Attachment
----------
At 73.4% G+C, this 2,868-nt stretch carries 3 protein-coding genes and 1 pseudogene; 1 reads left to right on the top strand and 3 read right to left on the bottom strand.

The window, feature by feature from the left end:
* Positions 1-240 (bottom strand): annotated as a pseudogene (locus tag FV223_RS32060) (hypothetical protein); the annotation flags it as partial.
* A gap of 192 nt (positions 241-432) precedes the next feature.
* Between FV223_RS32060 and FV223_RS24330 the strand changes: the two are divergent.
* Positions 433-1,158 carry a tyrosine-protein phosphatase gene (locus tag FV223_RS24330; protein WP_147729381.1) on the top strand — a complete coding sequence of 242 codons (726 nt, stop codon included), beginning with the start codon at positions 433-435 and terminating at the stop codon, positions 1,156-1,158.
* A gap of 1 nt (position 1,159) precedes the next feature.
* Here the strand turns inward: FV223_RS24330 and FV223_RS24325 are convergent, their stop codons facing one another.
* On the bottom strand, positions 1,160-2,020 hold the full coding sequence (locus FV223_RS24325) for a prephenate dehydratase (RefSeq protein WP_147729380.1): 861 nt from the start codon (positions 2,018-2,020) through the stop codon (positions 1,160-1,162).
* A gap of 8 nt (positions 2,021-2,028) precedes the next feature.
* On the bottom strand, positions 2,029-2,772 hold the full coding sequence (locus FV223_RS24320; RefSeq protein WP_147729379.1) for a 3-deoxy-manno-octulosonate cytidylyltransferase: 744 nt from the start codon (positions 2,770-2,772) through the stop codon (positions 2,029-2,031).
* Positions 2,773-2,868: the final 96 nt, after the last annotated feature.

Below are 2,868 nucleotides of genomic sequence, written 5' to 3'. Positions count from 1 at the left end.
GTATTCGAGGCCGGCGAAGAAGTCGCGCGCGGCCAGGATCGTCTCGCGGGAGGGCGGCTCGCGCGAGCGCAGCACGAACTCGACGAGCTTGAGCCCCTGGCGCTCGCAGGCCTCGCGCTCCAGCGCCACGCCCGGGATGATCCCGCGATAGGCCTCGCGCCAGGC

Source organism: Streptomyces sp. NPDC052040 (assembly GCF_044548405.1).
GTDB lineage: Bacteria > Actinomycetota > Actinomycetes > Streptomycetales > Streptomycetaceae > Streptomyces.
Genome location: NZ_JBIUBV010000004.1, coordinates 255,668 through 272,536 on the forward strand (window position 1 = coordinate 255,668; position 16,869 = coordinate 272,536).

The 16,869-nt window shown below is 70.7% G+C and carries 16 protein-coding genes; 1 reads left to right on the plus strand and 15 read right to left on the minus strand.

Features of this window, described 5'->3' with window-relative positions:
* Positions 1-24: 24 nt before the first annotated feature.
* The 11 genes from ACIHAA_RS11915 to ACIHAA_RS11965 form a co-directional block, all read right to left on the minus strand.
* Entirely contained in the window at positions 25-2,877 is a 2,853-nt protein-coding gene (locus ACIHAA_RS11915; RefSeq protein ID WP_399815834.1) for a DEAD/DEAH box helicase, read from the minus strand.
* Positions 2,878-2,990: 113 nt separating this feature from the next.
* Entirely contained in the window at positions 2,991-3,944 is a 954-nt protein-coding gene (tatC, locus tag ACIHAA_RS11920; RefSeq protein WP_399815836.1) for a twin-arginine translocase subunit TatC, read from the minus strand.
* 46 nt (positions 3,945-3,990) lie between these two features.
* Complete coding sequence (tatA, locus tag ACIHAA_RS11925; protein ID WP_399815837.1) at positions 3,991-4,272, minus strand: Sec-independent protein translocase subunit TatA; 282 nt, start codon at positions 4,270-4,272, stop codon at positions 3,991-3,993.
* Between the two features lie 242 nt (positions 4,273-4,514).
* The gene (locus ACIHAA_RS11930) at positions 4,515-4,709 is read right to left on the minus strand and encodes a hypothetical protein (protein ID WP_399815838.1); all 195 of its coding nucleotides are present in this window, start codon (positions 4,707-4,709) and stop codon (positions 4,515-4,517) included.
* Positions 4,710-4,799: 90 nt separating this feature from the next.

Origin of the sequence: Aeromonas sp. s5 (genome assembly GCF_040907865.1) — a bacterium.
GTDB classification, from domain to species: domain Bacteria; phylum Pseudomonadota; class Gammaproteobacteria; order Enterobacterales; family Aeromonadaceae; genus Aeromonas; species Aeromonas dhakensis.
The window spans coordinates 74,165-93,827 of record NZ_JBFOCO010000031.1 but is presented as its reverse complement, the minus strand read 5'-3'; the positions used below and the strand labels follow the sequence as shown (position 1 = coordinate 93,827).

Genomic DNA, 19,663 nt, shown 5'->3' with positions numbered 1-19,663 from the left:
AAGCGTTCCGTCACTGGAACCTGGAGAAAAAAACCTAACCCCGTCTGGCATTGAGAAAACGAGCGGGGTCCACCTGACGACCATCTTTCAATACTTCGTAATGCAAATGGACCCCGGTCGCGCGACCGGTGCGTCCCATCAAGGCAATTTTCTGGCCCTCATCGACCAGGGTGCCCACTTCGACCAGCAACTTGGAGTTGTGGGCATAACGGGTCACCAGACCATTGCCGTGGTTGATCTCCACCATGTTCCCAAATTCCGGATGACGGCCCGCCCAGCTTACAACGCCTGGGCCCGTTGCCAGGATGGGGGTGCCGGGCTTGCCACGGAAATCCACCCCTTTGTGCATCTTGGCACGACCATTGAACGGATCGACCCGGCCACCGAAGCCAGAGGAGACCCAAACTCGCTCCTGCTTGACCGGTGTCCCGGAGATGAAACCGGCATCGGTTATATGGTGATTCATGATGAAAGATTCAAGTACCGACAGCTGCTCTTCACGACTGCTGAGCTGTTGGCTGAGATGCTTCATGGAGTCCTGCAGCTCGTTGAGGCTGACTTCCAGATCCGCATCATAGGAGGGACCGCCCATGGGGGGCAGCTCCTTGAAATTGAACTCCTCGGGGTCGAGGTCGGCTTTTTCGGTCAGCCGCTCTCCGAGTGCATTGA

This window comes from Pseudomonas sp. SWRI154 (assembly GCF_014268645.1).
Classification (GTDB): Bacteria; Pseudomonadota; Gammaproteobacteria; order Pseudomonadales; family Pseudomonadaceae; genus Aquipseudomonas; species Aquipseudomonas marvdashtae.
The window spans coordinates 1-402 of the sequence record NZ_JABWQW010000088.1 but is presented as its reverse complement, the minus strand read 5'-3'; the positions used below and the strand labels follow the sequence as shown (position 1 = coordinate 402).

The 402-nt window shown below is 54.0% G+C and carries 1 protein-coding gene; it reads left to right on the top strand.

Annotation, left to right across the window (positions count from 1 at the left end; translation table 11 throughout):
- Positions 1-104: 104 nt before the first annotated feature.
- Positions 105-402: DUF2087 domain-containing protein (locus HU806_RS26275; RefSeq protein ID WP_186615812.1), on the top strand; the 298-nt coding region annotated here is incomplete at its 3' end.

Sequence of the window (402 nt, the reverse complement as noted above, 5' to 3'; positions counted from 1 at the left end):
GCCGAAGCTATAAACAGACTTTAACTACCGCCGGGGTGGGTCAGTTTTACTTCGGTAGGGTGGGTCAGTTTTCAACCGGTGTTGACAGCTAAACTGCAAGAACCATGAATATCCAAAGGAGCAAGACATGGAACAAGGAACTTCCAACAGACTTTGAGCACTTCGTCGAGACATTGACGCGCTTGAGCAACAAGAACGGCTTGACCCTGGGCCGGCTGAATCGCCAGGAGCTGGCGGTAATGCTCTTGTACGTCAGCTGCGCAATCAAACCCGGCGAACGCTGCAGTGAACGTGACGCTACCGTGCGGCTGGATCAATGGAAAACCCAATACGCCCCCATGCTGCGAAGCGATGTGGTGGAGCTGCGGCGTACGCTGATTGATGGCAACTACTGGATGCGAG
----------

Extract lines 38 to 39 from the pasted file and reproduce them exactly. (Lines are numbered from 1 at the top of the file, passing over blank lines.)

The 402-nt window shown below is 54.0% G+C and carries 1 protein-coding gene; it reads left to right on the top strand.

Annotation, left to right across the window (positions count from 1 at the left end; translation table 11 throughout):